In an all-volunteer organization, carefully planning an energy-intensive project like this is important. One of our organizers planned to step back as soon as the organizing committee was solid; the other worked the whole way through. Once we had about 70% confirmed union supporters, we filled out union representation authorization cards. Typically, these are the size of a small postcard and signify to the employer and the National Labor Relations Board that the employee wants to organize with a specific union. When we went public by doing this and delivering a petition to management, DSA’s involvement ramped up with a public campaign. Leaning on our other committees’ experience in electoral canvassing, political relationships throughout the city, direct action mobilizations, social media coordination, coordinating press statements, and so on, DSA showed its capacity for this type of organizing.

Anchor workers and DSA SF organizers coordinated a volunteer-intensive campaign that brought the chapter together and impressed the ILWU. We worked it like an electoral campaign. Alongside DSA electoral activists, we drew up canvassing lists of every bar and liquor store selling Anchor products. We printed signs designed by a DSA member, reading “WE SUPPORT ANCHOR WORKERS” with the DSA and ILWU logos side-by-side. We wrote scripts to canvass customers and bar workers and held neighborhood mobilizations each weekend to get the city on our side.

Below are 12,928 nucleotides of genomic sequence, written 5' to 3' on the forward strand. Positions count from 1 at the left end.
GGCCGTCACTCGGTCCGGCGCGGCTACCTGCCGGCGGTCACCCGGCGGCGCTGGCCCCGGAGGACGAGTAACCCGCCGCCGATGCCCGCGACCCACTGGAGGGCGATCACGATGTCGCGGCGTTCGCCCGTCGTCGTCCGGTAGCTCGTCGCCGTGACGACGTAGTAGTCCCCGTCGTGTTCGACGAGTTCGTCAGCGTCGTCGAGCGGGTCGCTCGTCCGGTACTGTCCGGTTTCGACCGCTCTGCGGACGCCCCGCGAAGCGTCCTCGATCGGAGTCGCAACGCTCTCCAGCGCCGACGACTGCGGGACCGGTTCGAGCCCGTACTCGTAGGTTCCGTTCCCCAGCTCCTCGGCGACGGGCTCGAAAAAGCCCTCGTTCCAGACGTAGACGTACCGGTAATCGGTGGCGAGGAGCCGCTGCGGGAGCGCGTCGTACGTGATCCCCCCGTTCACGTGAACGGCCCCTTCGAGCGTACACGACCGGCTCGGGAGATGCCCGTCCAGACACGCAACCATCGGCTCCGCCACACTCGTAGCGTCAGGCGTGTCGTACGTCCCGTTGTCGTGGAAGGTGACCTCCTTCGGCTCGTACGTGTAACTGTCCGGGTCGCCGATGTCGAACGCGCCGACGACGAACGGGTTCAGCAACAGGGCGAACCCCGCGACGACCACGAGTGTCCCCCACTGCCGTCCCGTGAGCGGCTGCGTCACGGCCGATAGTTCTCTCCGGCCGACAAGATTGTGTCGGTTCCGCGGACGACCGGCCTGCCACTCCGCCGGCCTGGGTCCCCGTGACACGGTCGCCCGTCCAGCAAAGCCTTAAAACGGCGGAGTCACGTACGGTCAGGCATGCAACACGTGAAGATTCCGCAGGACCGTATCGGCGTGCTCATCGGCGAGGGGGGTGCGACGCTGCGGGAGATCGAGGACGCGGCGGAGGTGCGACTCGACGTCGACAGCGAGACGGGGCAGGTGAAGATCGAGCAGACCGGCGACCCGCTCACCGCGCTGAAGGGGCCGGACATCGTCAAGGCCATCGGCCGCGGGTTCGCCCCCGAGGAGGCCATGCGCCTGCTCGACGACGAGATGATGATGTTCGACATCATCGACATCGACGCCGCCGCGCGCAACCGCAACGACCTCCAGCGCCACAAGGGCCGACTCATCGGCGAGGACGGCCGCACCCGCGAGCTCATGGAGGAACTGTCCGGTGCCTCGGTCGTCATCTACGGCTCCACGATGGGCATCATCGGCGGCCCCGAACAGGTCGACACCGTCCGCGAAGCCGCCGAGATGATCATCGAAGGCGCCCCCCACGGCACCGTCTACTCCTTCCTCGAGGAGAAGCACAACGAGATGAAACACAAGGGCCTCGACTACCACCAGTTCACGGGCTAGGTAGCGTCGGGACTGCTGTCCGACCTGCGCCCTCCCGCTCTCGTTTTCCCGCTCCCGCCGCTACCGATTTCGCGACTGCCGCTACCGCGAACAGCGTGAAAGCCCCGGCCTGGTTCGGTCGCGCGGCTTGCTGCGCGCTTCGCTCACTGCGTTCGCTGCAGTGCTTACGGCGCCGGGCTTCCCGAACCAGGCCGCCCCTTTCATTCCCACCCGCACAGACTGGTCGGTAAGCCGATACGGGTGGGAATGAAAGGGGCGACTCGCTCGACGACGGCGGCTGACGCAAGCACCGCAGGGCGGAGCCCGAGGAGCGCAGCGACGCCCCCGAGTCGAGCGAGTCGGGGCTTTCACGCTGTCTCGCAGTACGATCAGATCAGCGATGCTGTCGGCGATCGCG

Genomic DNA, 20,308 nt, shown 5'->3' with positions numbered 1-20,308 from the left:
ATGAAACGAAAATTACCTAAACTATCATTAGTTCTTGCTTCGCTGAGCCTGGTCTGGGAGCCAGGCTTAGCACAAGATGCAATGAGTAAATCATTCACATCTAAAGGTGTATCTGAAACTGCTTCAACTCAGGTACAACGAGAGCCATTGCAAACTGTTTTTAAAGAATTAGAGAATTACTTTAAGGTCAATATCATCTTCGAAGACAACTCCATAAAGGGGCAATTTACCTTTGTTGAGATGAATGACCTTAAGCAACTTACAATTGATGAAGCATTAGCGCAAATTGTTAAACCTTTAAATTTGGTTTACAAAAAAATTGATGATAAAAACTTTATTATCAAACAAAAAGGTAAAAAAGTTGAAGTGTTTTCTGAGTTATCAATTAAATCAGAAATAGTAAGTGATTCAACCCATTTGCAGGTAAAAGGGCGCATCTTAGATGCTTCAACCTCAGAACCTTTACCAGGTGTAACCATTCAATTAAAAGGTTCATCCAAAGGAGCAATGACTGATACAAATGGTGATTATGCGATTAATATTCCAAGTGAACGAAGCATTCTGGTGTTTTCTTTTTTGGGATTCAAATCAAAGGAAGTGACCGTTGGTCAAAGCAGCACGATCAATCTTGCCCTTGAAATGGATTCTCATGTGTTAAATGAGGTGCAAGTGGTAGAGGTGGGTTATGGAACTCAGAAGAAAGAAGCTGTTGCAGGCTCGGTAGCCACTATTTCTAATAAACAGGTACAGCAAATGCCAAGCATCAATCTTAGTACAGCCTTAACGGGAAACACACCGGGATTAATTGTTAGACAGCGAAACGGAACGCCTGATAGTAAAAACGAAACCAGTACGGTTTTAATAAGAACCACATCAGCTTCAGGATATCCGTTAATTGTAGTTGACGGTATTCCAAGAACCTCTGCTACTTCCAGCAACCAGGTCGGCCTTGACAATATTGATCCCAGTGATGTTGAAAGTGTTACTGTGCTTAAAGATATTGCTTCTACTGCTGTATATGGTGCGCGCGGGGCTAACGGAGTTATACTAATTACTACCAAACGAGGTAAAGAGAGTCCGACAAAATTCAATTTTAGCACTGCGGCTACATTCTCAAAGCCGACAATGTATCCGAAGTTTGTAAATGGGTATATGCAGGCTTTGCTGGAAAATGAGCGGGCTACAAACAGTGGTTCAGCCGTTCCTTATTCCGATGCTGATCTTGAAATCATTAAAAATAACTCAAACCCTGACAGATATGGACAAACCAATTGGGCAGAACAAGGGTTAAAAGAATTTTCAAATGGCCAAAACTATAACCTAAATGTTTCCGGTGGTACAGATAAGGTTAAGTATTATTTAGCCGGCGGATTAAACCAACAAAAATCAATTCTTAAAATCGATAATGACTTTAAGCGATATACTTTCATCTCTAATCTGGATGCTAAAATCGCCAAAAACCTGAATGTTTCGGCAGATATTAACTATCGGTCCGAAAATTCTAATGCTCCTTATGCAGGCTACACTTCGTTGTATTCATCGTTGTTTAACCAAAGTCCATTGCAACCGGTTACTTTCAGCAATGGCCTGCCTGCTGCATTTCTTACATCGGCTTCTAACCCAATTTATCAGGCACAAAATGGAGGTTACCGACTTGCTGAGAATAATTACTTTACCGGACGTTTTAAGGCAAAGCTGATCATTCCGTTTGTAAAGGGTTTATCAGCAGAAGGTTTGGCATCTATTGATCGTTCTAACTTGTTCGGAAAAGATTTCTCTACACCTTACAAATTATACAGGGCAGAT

The plan worked. Social media was flooded with pictures of working people holding our signs (and using the company’s hashtags). The company was blindsided, and Anchor workers were excited to see that their friends and neighbors had their backs. Before the campaign went public, the company posted regularly on its social media platforms. Once the campaign went public, Anchor all but surrendered its online presence to union supporters. On the day of the vote, the workers in the plant and in the bar voted for the union by overwhelming margins. Since then, more Anchor workers have joined DSA.

Although not every union is the ILWU — famous for its democracy and robust left history — this campaign can be a model for DSA chapters across the country. We can’t be outsiders helping the labor movement; we have to be organic partners. We organized Anchor not just to form the first craft brew union in the United States but to build a partnership with a militant union. And our partnership is growing. We’re organizing more shops and fighting and strategizing alongside ILWU pet-hospital workers.

The impact can be felt far outside the ILWU. It’s put DSA on the map as effective external organizers and solidified our place in the Bay Area labor movement. Sara Nelson, the Association of Flight Attendants president, even took notice, and contacted the new union to share some brews with workers the night before she spoke at an Oakland May Day rally.

Anchor is just the beginning. Efforts like these — campaigns spearheaded by socialist labor organizers that build democratic worker power — raise workers’ and unions’ expectations, re-teach the labor movement how to fight and win, and give us a foundation for a labor movement ready to take on the power of capital. [2]

Commemoration of Mike Israel


Democratic Socialists of America: Denver June 11, 2017 ·

Brace Belden speaking in Sacramento on June 6th about DSA comrade Michael Israel's (RIP) participation in the Rojava Revolution.

Rojava supporter

22449724 818818804956545 2425429479959112209 n.jpg

DSA Facebook group

Members of the California Democratic Socialists of America, statewide Facebook group, as of October 10, 2017 included Brace Belden.[3]